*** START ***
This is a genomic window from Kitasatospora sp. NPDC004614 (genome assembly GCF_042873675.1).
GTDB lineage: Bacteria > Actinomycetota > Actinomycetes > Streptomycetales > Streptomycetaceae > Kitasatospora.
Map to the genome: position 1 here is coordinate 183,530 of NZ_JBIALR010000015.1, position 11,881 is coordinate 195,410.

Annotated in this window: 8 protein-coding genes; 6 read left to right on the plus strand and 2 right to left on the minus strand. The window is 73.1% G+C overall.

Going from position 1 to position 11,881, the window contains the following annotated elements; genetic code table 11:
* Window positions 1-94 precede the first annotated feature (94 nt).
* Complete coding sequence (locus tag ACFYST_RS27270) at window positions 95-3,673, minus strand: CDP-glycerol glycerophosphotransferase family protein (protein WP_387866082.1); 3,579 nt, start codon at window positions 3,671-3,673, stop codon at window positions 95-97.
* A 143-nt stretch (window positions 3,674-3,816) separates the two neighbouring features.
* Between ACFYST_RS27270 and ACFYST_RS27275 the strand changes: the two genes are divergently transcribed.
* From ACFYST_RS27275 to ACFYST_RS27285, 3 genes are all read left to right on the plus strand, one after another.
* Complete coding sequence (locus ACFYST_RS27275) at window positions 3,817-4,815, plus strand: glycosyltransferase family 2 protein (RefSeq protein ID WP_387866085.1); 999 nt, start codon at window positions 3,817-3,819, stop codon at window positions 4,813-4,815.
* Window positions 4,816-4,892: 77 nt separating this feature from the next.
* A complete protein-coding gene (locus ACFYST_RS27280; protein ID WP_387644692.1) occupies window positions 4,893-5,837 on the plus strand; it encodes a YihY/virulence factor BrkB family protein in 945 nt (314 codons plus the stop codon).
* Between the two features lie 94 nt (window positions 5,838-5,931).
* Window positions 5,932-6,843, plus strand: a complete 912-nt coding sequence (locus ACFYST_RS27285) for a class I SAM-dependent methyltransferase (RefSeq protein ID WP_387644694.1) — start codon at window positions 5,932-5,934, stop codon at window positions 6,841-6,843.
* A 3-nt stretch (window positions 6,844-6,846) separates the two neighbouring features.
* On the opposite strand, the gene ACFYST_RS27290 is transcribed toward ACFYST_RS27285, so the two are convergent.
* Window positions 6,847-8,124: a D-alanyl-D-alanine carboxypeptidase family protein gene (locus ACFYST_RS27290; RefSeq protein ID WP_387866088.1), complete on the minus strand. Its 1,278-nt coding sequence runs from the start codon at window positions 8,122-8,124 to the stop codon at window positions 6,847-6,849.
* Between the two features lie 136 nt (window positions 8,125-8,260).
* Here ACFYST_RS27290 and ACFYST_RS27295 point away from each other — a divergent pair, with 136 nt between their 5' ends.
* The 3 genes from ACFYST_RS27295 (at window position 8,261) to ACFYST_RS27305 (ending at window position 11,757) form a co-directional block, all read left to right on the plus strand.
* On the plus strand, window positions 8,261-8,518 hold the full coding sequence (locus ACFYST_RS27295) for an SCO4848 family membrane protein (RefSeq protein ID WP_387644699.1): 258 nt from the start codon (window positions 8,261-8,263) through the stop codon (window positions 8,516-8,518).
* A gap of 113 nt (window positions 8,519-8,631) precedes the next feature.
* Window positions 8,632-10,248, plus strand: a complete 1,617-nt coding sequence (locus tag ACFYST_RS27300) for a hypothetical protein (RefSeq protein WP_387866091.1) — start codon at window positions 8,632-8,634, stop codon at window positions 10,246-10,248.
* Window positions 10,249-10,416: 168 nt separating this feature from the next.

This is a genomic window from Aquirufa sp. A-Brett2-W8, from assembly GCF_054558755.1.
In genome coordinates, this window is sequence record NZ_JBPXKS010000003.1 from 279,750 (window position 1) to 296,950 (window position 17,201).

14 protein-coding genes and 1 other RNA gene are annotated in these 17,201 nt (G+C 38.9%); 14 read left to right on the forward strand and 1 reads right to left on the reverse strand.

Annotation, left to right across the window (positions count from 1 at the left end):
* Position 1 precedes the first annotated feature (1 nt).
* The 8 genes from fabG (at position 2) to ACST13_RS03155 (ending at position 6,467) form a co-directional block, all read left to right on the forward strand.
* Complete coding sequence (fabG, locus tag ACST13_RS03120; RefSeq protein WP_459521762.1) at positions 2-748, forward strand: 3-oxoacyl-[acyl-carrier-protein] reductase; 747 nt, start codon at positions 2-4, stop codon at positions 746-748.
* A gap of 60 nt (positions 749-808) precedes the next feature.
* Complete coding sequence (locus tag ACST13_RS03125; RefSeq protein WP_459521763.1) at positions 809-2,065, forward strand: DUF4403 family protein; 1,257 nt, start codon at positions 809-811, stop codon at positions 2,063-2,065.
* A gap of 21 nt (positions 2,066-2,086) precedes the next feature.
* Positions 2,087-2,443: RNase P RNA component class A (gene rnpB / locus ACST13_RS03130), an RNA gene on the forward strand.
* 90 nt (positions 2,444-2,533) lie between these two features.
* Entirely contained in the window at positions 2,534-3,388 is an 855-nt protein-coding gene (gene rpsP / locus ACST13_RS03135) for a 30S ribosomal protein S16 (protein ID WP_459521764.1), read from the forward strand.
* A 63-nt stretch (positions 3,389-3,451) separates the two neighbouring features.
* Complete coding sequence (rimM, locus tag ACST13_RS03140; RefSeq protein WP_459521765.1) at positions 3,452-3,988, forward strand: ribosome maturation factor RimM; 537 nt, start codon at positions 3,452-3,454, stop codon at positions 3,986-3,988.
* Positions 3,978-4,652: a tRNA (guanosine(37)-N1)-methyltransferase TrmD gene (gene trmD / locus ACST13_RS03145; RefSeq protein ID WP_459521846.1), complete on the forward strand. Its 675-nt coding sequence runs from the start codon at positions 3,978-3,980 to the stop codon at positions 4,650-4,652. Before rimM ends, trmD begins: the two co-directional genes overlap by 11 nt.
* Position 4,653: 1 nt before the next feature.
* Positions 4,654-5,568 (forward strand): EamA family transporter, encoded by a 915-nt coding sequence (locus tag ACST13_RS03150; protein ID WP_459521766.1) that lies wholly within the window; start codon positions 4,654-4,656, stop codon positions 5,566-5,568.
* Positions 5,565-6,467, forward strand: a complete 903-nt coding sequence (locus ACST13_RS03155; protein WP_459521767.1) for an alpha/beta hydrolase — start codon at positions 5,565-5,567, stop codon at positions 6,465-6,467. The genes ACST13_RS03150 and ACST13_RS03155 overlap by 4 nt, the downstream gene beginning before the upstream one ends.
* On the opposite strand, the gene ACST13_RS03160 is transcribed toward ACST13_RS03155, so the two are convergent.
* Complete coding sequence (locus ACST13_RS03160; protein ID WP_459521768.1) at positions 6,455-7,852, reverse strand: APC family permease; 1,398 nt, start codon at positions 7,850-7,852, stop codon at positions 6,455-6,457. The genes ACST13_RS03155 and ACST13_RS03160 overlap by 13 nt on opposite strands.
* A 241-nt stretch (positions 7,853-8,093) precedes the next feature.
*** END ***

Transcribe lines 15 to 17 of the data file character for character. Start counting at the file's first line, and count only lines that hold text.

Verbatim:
* Window positions 5,932-6,843, plus strand: a complete 912-nt coding sequence (locus ACFYST_RS27285) for a class I SAM-dependent methyltransferase (RefSeq protein ID WP_387644694.1) — start codon at window positions 5,932-5,934, stop codon at window positions 6,841-6,843.
* A 3-nt stretch (window positions 6,844-6,846) separates the two neighbouring features.
* On the opposite strand, the gene ACFYST_RS27290 is transcribed toward ACFYST_RS27285, so the two are convergent.